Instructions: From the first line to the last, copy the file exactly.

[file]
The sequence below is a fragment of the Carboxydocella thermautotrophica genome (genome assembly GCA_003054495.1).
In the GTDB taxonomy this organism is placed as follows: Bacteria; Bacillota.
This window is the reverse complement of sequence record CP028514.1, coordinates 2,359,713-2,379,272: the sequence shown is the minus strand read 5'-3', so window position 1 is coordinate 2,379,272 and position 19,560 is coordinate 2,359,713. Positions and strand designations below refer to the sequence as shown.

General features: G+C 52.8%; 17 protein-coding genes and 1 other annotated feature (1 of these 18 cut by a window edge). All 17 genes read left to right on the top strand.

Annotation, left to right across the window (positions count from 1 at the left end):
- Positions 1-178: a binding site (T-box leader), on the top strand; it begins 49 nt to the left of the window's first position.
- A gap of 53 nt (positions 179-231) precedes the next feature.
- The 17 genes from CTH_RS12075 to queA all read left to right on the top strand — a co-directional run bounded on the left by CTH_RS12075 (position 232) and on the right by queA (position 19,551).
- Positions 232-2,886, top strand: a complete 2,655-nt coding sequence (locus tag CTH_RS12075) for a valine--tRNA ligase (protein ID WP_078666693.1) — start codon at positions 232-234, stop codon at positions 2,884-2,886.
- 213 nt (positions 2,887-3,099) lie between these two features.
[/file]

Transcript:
The sequence below is a fragment of the Carboxydocella thermautotrophica genome (genome assembly GCA_003054495.1).
In the GTDB taxonomy this organism is placed as follows: Bacteria; Bacillota.
This window is the reverse complement of sequence record CP028514.1, coordinates 2,359,713-2,379,272: the sequence shown is the minus strand read 5'-3', so window position 1 is coordinate 2,379,272 and position 19,560 is coordinate 2,359,713. Positions and strand designations below refer to the sequence as shown.

General features: G+C 52.8%; 17 protein-coding genes and 1 other annotated feature (1 of these 18 cut by a window edge). All 17 genes read left to right on the top strand.

Annotation, left to right across the window (positions count from 1 at the left end):
- Positions 1-178: a binding site (T-box leader), on the top strand; it begins 49 nt to the left of the window's first position.
- A gap of 53 nt (positions 179-231) precedes the next feature.
- The 17 genes from CTH_RS12075 to queA all read left to right on the top strand — a co-directional run bounded on the left by CTH_RS12075 (position 232) and on the right by queA (position 19,551).
- Positions 232-2,886, top strand: a complete 2,655-nt coding sequence (locus tag CTH_RS12075) for a valine--tRNA ligase (protein ID WP_078666693.1) — start codon at positions 232-234, stop codon at positions 2,884-2,886.
- 213 nt (positions 2,887-3,099) lie between these two features.